This refers to the general nature of the land form of the area. Topography, drainage pattern, vegetation, climate, and superficial deposits are the parameters discussed under the sub-headings below:
Afikpo and environs is generally an undulating alternation of highlands which is bounded by sandstone and lowlands which is bounded by shale. The highlands are mainly the ridges and hills which are mainly made up of sand stone lithology, minor siltstones/mudstones and clay stones which serve as cementing materials that bind the quartz grains together in sandstone. Shale’s and then some siltstones usually underlie the lower areas (the plains)
Hence, on a regional scale, Afikpo is a trough or a sub-basin but in terms of its local topography (relief), it is commonly undulating. The highest elevation from the map is about 450ft while the lowest elevation is 50ft
CLIMATE AND VEGETATION
The climate of Afikpo area is moderately high the area is located within the tropic rain forest and savannah region of the eastern Nigeria. The temperature is moderately high during the day time and very low during night.
The studied area is associated with thick vegetation covered similarly to that of rain forest as part of the south east Nigerian tropical climate condition. This vegetation cover more pronounced in the flood plain where they are more are more nutrient which in soil, some areas where there is less or no nutrient and there by the tree find it difficult to survive.
Drainage is simply the channel or water waves created by the action of running water in which the surface and groundwater of an area is discharged into the sea or the major drainage basin. The major drainage basin in our study area (Afikpo & it’s environs) is cross river on the south south eastern boarder of Afikpo. There are some minor livers (drainage basins) in the study area among which are River Woowoo from Izumgbala which flow towards Ndibe beach, river Inyioka which as well channels their loads and water into the beach (Ndibe beach). In the North-East and South west, the rivers flows directly into cross river.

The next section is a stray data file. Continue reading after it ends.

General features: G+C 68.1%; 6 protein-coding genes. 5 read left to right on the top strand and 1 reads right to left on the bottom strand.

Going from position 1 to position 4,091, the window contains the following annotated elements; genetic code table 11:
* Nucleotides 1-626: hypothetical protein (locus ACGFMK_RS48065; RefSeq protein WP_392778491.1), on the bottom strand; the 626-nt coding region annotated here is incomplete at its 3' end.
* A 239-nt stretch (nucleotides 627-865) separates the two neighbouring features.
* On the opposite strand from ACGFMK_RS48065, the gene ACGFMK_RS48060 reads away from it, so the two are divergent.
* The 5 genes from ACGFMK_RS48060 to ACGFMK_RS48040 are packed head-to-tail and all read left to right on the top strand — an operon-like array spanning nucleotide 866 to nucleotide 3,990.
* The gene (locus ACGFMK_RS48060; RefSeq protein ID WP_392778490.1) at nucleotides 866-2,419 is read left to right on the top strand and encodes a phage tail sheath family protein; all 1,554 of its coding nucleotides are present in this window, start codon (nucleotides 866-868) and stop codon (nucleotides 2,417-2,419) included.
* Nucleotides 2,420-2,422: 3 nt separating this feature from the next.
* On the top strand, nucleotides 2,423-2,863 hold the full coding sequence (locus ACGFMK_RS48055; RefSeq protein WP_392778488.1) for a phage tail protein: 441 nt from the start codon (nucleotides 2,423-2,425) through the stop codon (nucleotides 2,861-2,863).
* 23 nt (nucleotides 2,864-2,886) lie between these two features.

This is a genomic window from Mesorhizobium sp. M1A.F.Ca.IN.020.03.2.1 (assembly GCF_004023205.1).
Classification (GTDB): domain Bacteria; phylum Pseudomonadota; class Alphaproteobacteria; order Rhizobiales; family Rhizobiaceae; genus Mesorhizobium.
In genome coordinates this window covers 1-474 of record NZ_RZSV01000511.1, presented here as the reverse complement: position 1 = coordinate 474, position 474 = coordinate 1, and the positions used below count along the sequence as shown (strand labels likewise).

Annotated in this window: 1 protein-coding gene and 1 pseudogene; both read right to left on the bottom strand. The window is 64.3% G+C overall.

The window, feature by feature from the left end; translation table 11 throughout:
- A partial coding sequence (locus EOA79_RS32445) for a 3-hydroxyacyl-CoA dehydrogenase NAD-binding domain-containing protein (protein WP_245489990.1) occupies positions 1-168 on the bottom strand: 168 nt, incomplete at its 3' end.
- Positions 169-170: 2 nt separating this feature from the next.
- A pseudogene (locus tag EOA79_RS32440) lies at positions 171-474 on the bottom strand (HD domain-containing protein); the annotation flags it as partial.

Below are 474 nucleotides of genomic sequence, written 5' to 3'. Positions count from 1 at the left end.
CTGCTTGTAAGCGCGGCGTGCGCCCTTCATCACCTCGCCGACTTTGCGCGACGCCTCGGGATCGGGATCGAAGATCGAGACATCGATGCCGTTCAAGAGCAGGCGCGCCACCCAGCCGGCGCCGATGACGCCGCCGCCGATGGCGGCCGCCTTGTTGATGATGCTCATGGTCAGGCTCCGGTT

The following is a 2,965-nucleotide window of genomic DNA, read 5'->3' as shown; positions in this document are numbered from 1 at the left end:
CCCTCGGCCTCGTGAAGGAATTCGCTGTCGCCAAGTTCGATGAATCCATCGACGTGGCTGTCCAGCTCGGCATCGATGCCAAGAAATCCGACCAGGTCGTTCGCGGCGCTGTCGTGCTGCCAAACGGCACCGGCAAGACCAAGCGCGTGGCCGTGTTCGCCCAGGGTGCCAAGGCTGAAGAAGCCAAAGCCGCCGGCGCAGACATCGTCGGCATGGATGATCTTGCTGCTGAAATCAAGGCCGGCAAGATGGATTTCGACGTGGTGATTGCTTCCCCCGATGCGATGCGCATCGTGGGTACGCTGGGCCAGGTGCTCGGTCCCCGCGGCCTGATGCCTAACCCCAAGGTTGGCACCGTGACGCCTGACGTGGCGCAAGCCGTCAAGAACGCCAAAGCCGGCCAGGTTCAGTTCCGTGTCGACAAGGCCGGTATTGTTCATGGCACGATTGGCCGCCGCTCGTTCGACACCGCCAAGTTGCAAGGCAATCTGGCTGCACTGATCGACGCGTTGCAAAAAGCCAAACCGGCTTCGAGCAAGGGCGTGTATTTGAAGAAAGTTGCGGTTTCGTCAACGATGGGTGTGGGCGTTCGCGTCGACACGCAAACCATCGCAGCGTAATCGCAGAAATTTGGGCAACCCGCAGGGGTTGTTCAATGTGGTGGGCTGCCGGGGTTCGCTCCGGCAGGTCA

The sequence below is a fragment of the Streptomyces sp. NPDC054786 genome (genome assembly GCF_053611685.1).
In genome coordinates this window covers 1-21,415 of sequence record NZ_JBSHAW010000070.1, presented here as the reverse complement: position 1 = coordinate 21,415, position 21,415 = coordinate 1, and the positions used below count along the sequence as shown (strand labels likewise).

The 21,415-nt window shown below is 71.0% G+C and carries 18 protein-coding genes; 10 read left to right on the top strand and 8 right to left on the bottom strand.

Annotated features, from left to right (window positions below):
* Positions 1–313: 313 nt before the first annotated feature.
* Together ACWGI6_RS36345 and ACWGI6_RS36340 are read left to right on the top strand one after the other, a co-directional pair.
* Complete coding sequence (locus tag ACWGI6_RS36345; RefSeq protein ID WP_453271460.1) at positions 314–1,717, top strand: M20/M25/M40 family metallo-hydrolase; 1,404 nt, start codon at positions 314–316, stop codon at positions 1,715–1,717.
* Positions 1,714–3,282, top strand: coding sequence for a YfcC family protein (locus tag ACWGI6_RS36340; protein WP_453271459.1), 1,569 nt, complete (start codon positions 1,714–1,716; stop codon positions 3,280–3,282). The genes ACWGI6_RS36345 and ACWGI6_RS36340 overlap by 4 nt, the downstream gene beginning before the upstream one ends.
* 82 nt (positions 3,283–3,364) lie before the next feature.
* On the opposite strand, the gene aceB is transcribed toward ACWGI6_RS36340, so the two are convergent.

They do not join cross river directly in the south, south and south East but do so later on their course as they move on. There are some other drainage features in the area among which are the streams located behind Ebonyi Hotels and that located at the base of a hill behind Government college junction.
All the streams located almost everywhere in Afikpo are usually recharged by contact springs which forms wherever the contact of impermeable rocks (i.e. shales) and permeable rocks (i.e. sandstones) intersect the surface.
These streams with some tributaries may inturn flow into the major rivers and the rivers finally flow into Cross River depositing large amounts of micaceous sands. It is important to note that majority of these drainage features are as a result of erosion and therefore only gets lively during rainy season but remains dry during the dry season.
Looking at the drainage pattern of the study area, it is very clear from the rivers on the map of Afikpo and it’s environs and the one observed in the field (opposite Egesco Hotel) that drainage pattern is dominantly dentritic pattern meaning that the tributaries of the rivers normally join the main stream in a tree-branch-like pattern.
Rivers and streams are well distributed within this area (Afikpo area) often flowing down under the influence of gravity from the ridges (higher area) into the plains eroding, transporting and depositing large amount of sandy sediments into Cross-river. Therefore, it is obvious that streams and rivers are responsible for wearing down the higher areas. Cutting erosion channels and hence depositing the eroded sediments into the lower areas.